A Chinese industrial trawler which was fined one million dollars for
using under-size mesh nets and taking fish below minimum landing size
has been re-arrested for the same offence after failing to pay the fine.
The vessel, Lu Rong Yuan Yu 956, initially arrested in June 2019 for the said offence was issued with a fine of US$1 million by an out of court settlement committee, and an additional GHS 124,000 for the fish onboard the vessel in October 2019.
However, despite the owner’s refusal to pay the fine, the vessel licence was renewed, and the trawler put to sea again, fishing in the waters of both Ghana and neighbouring Cote d’Ivoire.
On Saturday, May 30, the Marine Police arrested the vessel again for the same offences of using nets with a mesh size below the legal limit and undersized fish.
The vessel is being detained until Tuesday, June 16, when the case would be due to for court.
But according to the Environmental Justice Foundation (EJF), an international Non-Governmental Organisation (NGO) working to protect the environment, such disregard for the law was enabled by lack of deterrent sanctions.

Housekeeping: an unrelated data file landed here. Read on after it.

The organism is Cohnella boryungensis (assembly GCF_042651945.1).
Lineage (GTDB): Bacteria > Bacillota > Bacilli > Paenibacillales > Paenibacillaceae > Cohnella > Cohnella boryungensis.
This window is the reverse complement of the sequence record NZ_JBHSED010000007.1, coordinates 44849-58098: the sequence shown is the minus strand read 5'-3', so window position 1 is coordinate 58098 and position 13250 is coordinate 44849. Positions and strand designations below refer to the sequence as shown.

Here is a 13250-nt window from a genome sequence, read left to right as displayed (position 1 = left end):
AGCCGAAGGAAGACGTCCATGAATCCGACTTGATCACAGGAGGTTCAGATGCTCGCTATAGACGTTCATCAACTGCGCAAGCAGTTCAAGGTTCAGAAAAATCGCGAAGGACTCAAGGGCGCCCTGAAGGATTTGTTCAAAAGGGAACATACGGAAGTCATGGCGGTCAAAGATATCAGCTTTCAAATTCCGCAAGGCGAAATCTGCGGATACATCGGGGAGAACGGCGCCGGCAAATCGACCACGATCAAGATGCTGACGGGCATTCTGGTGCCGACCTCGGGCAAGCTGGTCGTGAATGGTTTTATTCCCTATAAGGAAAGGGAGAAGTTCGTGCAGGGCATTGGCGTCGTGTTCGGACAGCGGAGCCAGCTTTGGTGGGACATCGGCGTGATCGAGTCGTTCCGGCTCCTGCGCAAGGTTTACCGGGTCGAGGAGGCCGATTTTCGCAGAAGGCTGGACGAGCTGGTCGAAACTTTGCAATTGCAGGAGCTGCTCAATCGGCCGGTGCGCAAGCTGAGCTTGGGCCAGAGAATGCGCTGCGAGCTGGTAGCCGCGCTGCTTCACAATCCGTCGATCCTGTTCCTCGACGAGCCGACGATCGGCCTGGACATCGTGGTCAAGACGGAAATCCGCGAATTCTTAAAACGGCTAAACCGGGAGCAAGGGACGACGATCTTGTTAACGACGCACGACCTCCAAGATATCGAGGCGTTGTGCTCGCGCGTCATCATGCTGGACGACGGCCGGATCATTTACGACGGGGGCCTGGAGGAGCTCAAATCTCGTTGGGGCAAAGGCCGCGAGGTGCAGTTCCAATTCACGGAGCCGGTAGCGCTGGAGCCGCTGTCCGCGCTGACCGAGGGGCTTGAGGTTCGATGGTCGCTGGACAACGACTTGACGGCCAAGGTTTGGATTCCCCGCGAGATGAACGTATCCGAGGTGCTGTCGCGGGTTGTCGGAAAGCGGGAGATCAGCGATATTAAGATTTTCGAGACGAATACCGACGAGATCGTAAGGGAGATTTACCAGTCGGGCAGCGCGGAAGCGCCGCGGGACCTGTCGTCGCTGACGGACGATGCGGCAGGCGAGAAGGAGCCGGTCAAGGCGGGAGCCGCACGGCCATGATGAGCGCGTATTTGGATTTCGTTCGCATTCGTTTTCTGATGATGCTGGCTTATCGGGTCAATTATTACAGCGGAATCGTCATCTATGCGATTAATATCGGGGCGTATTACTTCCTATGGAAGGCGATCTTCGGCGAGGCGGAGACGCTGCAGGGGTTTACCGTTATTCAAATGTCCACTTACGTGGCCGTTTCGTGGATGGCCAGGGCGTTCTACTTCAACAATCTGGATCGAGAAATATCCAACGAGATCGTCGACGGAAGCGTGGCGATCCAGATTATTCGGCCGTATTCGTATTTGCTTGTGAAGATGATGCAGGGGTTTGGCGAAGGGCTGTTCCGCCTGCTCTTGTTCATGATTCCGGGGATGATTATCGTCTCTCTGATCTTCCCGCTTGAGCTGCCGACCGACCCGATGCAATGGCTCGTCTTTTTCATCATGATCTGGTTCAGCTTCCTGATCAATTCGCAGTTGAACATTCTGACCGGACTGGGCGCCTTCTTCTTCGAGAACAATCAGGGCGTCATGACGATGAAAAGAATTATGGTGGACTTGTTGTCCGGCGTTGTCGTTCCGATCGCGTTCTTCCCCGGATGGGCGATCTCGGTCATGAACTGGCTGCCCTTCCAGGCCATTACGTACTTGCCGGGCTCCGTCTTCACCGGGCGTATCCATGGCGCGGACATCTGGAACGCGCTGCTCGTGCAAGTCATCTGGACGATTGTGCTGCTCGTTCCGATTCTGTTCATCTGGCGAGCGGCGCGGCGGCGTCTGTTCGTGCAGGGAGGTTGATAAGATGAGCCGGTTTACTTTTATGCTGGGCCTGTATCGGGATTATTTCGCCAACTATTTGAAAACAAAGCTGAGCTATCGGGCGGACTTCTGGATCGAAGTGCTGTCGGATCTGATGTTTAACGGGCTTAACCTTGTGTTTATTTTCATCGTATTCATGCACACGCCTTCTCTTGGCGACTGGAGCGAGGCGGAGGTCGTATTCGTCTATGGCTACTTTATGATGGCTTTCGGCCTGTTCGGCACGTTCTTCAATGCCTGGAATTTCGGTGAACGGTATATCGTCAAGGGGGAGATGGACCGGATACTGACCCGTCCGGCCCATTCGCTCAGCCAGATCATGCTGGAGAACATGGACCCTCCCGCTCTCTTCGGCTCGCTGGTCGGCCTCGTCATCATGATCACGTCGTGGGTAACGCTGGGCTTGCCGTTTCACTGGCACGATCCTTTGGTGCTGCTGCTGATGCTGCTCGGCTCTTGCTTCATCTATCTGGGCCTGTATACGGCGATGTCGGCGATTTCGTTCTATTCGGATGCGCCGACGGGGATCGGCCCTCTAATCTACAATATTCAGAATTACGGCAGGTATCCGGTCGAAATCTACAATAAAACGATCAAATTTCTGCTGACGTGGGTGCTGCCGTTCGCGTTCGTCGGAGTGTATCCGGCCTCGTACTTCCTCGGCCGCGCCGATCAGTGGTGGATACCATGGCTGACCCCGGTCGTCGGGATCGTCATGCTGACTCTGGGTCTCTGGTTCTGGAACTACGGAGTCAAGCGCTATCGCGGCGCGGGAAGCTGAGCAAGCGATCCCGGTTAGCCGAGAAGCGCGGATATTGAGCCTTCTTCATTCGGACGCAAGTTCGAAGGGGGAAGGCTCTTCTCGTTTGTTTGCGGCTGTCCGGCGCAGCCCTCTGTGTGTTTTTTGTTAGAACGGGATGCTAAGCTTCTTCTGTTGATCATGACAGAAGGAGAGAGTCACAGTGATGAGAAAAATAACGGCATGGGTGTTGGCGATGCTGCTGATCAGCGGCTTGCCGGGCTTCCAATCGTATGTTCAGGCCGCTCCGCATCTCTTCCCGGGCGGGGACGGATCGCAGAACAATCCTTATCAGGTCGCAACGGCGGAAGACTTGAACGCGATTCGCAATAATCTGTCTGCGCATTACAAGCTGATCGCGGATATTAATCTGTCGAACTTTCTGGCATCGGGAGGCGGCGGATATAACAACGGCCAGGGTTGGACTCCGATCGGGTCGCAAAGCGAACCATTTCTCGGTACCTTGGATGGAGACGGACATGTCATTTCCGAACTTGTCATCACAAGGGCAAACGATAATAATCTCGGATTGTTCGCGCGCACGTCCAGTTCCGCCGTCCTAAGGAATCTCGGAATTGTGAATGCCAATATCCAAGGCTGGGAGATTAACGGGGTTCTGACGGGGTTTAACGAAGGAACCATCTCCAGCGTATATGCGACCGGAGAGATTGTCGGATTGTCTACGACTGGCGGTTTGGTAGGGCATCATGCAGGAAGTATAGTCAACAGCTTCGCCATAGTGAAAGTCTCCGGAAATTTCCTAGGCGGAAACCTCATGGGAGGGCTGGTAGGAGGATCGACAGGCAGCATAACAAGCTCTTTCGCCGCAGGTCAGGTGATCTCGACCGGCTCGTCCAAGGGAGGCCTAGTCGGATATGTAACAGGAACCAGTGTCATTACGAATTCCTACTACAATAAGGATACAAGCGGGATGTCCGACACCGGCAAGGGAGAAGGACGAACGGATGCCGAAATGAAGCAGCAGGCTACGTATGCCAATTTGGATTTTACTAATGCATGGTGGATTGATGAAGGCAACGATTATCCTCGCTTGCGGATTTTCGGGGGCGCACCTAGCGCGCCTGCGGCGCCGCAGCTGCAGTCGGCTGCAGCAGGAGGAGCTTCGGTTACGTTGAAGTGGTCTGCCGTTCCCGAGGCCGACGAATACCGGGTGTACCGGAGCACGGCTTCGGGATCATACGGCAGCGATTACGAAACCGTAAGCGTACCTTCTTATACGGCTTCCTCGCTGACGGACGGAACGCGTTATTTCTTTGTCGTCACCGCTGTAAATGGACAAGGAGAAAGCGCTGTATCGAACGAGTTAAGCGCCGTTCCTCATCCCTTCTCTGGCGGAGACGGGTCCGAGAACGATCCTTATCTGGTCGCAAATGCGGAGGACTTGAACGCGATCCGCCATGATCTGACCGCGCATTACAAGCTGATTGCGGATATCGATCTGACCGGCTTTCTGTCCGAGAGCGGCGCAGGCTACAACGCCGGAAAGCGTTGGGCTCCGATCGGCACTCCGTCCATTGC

It also abhorred the decision by government officials in the full knowledge of such crimes to re-licence the vessel even when it had refused to pay the fine imposed.
“These repeat offences show that the system of sanctions in Ghana is not having a deterrent effect”, it said
Under international law, Ghana has a responsibility to establish and implement a system of deterrent sanctions that deprived offenders of the benefits flowing from their illegal fishing activities, it added
According to the EJF, the fact that the vessel was authorised by the Ghanaian authorities to fish in Cote d’Ivoire, despite its failure to pay a fine for serious illegal fishing offences, showed that Ghana’s decisions on such cases had international implications.
Mr Steve Trent, Executive Director of EJF told the Ghana News Agency (GNA) that it was vital to ensure that the vessel paid the full fines of both cases and that the outcome of this and other cases must be published on the Ministry’s website.
“Perpetrators cannot simply choose not to pay a fine and go back to the same criminal actions as before. That is not how justice works. To safeguard Ghana’s food security, livelihoods and stability, the government must act to tackle this issue across the whole fleet”, he stated.
He said the livelihoods and food security of millions of Ghanaians would be in danger if the government failed to crack down on such practices.